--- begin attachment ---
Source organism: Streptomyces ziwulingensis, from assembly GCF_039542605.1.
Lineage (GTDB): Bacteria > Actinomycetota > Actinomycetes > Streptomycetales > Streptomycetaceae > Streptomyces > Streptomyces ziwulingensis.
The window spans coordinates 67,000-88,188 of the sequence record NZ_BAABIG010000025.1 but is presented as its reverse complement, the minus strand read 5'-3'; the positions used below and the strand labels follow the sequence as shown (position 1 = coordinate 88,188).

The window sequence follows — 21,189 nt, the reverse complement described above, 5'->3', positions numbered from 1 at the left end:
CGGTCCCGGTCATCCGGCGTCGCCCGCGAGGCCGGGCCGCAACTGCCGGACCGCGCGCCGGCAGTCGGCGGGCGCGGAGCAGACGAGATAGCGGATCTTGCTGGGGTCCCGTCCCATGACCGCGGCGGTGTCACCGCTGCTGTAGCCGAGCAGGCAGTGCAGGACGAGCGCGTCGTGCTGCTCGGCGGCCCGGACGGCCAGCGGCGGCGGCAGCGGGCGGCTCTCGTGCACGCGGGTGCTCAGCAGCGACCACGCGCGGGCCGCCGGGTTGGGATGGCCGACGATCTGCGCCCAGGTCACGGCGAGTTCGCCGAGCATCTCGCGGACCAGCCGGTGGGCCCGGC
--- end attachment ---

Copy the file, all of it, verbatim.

Source organism: Streptomyces ziwulingensis, from assembly GCF_039542605.1.
Lineage (GTDB): Bacteria > Actinomycetota > Actinomycetes > Streptomycetales > Streptomycetaceae > Streptomyces > Streptomyces ziwulingensis.
The window spans coordinates 67,000-88,188 of the sequence record NZ_BAABIG010000025.1 but is presented as its reverse complement, the minus strand read 5'-3'; the positions used below and the strand labels follow the sequence as shown (position 1 = coordinate 88,188).

The window sequence follows — 21,189 nt, the reverse complement described above, 5'->3', positions numbered from 1 at the left end:
CGGTCCCGGTCATCCGGCGTCGCCCGCGAGGCCGGGCCGCAACTGCCGGACCGCGCGCCGGCAGTCGGCGGGCGCGGAGCAGACGAGATAGCGGATCTTGCTGGGGTCCCGTCCCATGACCGCGGCGGTGTCACCGCTGCTGTAGCCGAGCAGGCAGTGCAGGACGAGCGCGTCGTGCTGCTCGGCGGCCCGGACGGCCAGCGGCGGCGGCAGCGGGCGGCTCTCGTGCACGCGGGTGCTCAGCAGCGACCACGCGCGGGCCGCCGGGTTGGGATGGCCGACGATCTGCGCCCAGGTCACGGCGAGTTCGCCGAGCATCTCGCGGACCAGCCGGTGGGCCCGGC